Our homes get out of control when we get overwhelmed. This is the perfect time to take 20 minutes and declutter to find calm inside our homes and hearts.
This is the post I have been dying to write for some time now. This is the post where I am freaking out internally on whether or not to publish it, because I am certainly no expert on this subject matter and don’t want anyone to think I am. It’s not the post where I show you how I made shoe cubbies, or a burlap wreath, or painted my cabinets, and it’s definitely not the post where I tell you that Better Homes & Gardens is coming to the house to photograph my home with their staged lamps without cords and perfectly coordinated outfits for our 3-kids-no-dog who will be photographed playing peacefully at our handmade dining room table. Thank the good Lord above, because there is syrup on that table from breakfast this morning I have yet to wipe up.
This is the post where I remind you this is the time of year things get out of hand, unruly, overwhelming, stressful… and you don’t have to get sucked in. Which holds true year round.
I have really enjoyed sharing our Fast Friday Fixes with you guys over the last few weeks with my sweet friends, The Purple Hydrangea and 1915 House. Lisa has created gorgeous hand painted napkins, and Sarah has made beautiful printable place cards! Both of these are such thoughtful additions to a beautiful Thanksgiving table! Mine is a fast fix that can seem daunting and overwhelming, until you break it down into a small manageable task, which can be done in 20 minutes… like before Thanksgiving!
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Sometimes it’s really hard to not get swept up in the hustle and bustle of the holiday season, or those times of year there is a really busy schedule. Every single year, I am being more and more intentional about what I put on our schedule, and what gets left off. I am very Charlie Brown about the holidays, and have this dream of Christmas not starting until after Thanksgiving, and people actually caring about each other instead of door busters. People actually enjoying the company of loved ones, instead of inhaling Thanksgiving dinner and rushing out the door or skipping it altogether for that Thanksgiving Pre-Dinner Door Buster.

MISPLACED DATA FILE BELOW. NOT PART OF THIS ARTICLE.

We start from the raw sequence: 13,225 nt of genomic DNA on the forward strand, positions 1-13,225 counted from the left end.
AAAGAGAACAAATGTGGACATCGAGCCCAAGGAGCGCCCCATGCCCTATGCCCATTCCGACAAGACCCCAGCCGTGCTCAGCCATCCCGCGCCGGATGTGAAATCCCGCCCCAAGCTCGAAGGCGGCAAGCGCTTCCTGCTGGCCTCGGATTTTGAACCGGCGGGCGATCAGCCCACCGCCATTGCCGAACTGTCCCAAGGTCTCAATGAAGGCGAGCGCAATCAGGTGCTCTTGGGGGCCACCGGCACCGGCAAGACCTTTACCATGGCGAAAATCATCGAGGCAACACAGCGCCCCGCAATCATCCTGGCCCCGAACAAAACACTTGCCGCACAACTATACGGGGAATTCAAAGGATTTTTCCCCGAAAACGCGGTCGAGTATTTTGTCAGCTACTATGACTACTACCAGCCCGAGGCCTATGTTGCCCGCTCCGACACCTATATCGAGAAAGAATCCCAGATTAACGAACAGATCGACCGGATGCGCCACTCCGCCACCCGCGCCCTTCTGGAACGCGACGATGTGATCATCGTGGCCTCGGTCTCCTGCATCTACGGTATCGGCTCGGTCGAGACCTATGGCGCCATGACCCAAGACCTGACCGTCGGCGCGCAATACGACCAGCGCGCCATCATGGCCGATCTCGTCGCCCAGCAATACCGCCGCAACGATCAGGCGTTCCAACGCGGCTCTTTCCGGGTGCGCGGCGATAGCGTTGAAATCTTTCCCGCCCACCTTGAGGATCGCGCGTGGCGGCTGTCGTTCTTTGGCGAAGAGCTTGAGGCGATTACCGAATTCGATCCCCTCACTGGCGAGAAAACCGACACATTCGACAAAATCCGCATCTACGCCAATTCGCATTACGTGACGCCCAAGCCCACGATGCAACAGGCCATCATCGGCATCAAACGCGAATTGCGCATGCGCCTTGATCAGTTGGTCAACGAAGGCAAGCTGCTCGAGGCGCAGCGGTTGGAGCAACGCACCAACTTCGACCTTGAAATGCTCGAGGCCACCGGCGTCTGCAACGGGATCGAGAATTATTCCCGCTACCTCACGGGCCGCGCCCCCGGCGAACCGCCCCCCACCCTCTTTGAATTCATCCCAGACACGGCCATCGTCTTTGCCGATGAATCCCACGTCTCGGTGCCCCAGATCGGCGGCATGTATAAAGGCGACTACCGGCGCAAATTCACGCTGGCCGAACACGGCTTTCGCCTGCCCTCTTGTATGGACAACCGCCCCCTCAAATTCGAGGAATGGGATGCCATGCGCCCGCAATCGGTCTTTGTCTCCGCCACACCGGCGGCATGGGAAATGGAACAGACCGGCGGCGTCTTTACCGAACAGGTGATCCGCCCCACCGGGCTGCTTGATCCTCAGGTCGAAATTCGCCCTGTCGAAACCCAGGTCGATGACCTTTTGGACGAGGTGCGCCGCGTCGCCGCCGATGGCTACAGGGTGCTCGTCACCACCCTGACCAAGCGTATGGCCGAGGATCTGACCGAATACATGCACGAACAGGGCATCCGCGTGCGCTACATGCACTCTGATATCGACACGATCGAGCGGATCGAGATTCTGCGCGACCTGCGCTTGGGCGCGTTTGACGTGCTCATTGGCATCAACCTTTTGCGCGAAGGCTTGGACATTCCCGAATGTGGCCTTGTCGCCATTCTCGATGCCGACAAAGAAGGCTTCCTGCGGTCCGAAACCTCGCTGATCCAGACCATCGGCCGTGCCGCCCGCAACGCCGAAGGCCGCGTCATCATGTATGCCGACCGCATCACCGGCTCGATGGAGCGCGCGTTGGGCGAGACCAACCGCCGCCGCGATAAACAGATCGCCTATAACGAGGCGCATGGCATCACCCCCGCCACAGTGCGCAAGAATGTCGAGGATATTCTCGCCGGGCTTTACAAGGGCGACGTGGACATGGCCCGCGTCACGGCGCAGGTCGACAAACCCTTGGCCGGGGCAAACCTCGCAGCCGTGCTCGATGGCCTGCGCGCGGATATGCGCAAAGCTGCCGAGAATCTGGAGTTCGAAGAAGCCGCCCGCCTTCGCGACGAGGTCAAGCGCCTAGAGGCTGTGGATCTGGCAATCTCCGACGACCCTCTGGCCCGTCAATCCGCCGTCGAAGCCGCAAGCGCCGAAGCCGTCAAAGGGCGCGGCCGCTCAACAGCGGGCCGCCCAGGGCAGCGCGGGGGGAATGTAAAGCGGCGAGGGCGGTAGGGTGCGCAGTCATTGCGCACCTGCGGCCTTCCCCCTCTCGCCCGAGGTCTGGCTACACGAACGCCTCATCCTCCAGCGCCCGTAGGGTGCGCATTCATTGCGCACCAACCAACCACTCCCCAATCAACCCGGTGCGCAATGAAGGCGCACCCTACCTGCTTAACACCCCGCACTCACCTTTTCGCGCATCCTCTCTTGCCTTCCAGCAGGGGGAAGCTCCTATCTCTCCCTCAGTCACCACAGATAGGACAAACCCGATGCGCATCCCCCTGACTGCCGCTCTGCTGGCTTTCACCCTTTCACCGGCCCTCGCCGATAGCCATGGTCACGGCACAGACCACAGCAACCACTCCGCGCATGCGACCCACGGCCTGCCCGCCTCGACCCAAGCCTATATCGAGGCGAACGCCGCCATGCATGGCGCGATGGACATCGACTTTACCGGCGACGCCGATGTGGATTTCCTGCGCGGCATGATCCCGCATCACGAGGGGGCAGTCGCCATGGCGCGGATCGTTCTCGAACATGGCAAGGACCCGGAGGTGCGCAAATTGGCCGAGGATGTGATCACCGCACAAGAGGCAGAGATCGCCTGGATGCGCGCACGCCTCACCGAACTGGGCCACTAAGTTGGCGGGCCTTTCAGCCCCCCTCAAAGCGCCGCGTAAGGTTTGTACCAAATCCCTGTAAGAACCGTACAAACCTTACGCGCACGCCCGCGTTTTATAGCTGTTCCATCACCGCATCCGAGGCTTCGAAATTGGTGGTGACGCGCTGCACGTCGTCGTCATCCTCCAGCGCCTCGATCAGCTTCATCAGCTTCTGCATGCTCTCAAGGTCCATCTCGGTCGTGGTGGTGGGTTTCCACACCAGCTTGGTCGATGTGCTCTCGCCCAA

If you’re one of those people whose heart is on fire with joy during the hustle and bustle, don’t change that. I am not that person, and I’m really speaking to those who, like me, crave simplicity, mellowness, and calm among the storms. Sometimes folks like me tend to get pulled into the undertow because we are people pleasers, can’t say no, care what someone else thinks, it feels overwhelming for us, and we are pulled along too quickly before we realize we don’t have to be.
Decluttered spaces are the calm in the chaos